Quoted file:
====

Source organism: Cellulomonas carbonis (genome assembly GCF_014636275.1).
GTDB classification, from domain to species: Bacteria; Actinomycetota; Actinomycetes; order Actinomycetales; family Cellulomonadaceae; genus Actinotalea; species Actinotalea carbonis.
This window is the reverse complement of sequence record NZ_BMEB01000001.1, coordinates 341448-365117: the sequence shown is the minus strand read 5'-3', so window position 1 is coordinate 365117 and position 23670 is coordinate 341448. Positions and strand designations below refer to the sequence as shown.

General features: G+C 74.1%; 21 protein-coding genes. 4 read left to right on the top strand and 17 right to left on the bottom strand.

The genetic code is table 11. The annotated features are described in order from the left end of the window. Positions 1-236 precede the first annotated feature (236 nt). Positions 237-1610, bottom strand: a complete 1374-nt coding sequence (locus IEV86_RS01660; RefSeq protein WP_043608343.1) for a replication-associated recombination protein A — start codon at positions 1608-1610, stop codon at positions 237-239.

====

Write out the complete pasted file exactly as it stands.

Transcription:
Source organism: Cellulomonas carbonis (genome assembly GCF_014636275.1).
GTDB classification, from domain to species: Bacteria; Actinomycetota; Actinomycetes; order Actinomycetales; family Cellulomonadaceae; genus Actinotalea; species Actinotalea carbonis.
This window is the reverse complement of sequence record NZ_BMEB01000001.1, coordinates 341448-365117: the sequence shown is the minus strand read 5'-3', so window position 1 is coordinate 365117 and position 23670 is coordinate 341448. Positions and strand designations below refer to the sequence as shown.

General features: G+C 74.1%; 21 protein-coding genes. 4 read left to right on the top strand and 17 right to left on the bottom strand.

The genetic code is table 11. The annotated features are described in order from the left end of the window. Positions 1-236 precede the first annotated feature (236 nt). Positions 237-1610, bottom strand: a complete 1374-nt coding sequence (locus IEV86_RS01660; RefSeq protein WP_043608343.1) for a replication-associated recombination protein A — start codon at positions 1608-1610, stop codon at positions 237-239.